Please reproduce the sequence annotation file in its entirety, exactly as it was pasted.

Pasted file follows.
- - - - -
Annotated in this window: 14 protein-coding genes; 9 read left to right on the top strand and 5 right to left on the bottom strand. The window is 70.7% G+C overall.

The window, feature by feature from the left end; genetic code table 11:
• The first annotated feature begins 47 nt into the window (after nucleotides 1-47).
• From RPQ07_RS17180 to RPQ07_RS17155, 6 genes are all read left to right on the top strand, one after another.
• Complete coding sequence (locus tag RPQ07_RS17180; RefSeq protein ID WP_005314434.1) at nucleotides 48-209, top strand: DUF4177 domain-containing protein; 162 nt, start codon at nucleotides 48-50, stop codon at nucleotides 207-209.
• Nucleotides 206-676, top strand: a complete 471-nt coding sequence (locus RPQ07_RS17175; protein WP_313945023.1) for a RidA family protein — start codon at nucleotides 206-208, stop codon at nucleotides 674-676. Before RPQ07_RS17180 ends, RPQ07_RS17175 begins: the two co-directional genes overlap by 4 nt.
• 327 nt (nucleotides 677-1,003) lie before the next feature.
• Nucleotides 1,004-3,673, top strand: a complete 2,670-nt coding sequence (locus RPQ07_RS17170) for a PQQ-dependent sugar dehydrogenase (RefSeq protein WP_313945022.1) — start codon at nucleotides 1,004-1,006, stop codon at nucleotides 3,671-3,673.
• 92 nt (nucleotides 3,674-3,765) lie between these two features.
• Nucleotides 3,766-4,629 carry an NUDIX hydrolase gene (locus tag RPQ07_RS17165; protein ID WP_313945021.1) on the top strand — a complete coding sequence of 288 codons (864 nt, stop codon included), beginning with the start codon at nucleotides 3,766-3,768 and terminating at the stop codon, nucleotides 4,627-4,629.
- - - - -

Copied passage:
Annotated in this window: 14 protein-coding genes; 9 read left to right on the top strand and 5 right to left on the bottom strand. The window is 70.7% G+C overall.

The window, feature by feature from the left end; genetic code table 11:
• The first annotated feature begins 47 nt into the window (after nucleotides 1-47).
• From RPQ07_RS17180 to RPQ07_RS17155, 6 genes are all read left to right on the top strand, one after another.
• Complete coding sequence (locus tag RPQ07_RS17180; RefSeq protein ID WP_005314434.1) at nucleotides 48-209, top strand: DUF4177 domain-containing protein; 162 nt, start codon at nucleotides 48-50, stop codon at nucleotides 207-209.
• Nucleotides 206-676, top strand: a complete 471-nt coding sequence (locus RPQ07_RS17175; protein WP_313945023.1) for a RidA family protein — start codon at nucleotides 206-208, stop codon at nucleotides 674-676. Before RPQ07_RS17180 ends, RPQ07_RS17175 begins: the two co-directional genes overlap by 4 nt.
• 327 nt (nucleotides 677-1,003) lie before the next feature.
• Nucleotides 1,004-3,673, top strand: a complete 2,670-nt coding sequence (locus RPQ07_RS17170) for a PQQ-dependent sugar dehydrogenase (RefSeq protein WP_313945022.1) — start codon at nucleotides 1,004-1,006, stop codon at nucleotides 3,671-3,673.
• 92 nt (nucleotides 3,674-3,765) lie between these two features.
• Nucleotides 3,766-4,629 carry an NUDIX hydrolase gene (locus tag RPQ07_RS17165; protein ID WP_313945021.1) on the top strand — a complete coding sequence of 288 codons (864 nt, stop codon included), beginning with the start codon at nucleotides 3,766-3,768 and terminating at the stop codon, nucleotides 4,627-4,629.